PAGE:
Euronext Jde Peets Lr 59


Moody’s is one of the big credit rating agencies that award an ‘investment grading’ for companies and governments alike. A positive Moody’s grading allows the government or company to borrow money at lower interest rates since investors can take comfort in the ability of the company to repay the debt.

The rating agency made some spectacular mistakes in recent years, for example failing to spot the problems with the US mortgage industry in 2008.

However, a rating from the credit rating agency is still the determining factor in issuing corporate debt, and JDE Peet’s likely wants access to the corporate debt markets. With interest rates at historically low levels, companies can finance their operations very cost-effectively using debt instruments.

Debt funding might be a better alternative to the company than raising money through a share sale since the stock price is rather depressed at the moment.

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It wasn’t all smooth sailing for the company, however. It seemed they needed to do an amount of restructuring to get the grading. Their press release stated, among other things, Capital restructuring, which relates to the way the shareholdings are distributed.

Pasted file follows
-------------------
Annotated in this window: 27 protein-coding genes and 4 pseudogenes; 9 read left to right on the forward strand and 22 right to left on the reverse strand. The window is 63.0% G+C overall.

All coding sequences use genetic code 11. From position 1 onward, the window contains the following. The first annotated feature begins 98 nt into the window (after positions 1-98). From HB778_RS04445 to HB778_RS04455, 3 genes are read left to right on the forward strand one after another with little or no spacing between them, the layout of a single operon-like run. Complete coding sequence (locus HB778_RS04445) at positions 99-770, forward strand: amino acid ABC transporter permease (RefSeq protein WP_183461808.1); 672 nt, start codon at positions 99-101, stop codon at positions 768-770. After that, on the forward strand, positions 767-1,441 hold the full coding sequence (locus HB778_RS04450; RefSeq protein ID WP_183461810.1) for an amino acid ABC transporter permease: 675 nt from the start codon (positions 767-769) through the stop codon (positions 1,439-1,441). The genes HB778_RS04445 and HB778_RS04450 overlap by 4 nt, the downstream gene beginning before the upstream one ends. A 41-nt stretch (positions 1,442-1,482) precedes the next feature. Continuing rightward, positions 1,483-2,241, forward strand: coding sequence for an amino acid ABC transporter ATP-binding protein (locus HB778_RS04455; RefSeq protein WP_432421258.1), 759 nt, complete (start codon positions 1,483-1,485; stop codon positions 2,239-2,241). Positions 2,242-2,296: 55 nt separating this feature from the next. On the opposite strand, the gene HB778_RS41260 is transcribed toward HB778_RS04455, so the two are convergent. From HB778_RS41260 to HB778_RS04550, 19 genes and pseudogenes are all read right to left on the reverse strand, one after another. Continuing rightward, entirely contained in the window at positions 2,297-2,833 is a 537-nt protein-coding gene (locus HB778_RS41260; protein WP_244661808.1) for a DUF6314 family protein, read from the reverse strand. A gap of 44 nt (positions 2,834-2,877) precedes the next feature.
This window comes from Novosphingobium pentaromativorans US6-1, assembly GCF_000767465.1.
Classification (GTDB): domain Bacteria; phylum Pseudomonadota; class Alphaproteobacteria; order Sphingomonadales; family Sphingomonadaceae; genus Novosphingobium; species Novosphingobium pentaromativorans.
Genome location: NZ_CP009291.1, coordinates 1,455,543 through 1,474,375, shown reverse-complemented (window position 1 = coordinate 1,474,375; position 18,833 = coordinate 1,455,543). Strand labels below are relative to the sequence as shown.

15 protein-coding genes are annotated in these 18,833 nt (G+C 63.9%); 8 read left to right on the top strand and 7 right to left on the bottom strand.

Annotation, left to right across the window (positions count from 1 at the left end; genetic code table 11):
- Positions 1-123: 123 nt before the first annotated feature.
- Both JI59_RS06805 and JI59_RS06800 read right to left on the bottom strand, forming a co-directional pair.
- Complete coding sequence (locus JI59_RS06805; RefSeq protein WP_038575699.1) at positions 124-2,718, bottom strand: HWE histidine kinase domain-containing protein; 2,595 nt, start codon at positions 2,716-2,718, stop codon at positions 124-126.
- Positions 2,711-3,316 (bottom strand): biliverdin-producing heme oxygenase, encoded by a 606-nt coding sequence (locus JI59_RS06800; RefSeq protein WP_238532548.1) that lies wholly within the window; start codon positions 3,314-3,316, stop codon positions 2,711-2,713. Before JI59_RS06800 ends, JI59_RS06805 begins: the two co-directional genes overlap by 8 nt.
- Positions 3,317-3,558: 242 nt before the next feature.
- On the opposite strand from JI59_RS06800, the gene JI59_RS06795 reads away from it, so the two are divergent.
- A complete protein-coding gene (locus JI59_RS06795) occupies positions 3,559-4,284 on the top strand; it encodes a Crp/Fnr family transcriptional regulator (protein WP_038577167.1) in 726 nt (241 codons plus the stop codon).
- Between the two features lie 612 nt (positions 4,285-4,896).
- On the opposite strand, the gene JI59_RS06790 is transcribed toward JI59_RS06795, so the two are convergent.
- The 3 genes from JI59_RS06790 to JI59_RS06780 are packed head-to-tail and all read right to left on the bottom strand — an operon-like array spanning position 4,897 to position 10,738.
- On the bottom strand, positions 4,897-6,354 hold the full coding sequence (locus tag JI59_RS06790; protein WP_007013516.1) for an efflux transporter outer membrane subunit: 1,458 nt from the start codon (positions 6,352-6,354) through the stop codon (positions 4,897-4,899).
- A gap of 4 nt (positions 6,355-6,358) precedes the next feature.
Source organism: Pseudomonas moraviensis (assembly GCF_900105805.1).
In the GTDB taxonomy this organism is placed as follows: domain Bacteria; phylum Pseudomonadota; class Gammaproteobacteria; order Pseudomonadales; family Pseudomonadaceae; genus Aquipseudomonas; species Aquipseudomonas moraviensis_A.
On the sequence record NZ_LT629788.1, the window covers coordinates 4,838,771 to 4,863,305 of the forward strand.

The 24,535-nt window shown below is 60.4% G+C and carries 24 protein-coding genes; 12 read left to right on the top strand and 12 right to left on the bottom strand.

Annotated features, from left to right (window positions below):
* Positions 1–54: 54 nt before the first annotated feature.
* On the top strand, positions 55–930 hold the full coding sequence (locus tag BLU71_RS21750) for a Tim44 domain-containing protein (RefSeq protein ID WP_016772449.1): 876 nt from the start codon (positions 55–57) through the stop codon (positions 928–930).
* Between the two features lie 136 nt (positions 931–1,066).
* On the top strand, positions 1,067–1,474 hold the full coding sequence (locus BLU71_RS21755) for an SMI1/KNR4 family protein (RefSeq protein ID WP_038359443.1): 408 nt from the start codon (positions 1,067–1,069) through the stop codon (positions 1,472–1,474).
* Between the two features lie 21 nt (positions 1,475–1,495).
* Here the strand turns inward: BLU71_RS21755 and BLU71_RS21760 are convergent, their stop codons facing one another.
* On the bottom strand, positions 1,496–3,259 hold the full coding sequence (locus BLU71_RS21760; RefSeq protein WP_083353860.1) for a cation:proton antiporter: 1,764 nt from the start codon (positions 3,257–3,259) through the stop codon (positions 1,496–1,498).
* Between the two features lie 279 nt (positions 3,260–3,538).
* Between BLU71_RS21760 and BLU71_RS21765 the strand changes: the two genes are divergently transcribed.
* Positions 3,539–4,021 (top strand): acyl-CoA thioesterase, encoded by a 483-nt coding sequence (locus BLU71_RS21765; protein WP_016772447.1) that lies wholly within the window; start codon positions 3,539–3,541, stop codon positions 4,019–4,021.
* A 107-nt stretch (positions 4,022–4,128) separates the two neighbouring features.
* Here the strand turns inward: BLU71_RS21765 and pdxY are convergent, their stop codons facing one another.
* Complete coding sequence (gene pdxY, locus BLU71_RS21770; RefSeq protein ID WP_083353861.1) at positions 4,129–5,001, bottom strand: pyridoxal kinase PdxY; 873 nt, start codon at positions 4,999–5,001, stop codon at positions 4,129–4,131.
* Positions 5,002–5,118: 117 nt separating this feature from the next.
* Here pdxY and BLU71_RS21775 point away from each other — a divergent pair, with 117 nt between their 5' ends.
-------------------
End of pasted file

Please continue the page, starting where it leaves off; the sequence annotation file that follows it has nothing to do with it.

The Baa3 rating reflects its resilient operating performance during 2020, despite its exposure to the away-from-home channel, its progress in reducing financial leverage and the simplification of its capital structure. JDE Peet’s rating is supported by the strong business profile of the group thanks to the combination of JDE’s market two position in the global coffee industry together with Peet’s Coffee’s solid positioning in the US premium coffee retail segment, benefiting from a strong portfolio of brands and good geographic diversification. The rating is also supported by the company’s strong free cash flow generation and good liquidity. – Press Release

Ultimately, the company managed to scrape through with a Baaa3 rating, which is the lowest rating required to get it into the investment-grade club. I copied a helpful diagram from Moody’s below to illustrate the levels.

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    Nick Baskett is the editor in Chief at Bartalks. He holds a diploma from the Financial Times as a Non Executive Director and works as a consultant across multiple industries. Nick has owned multiple businesses, including an award-winning restaurant and coffee shop in North Macedonia.

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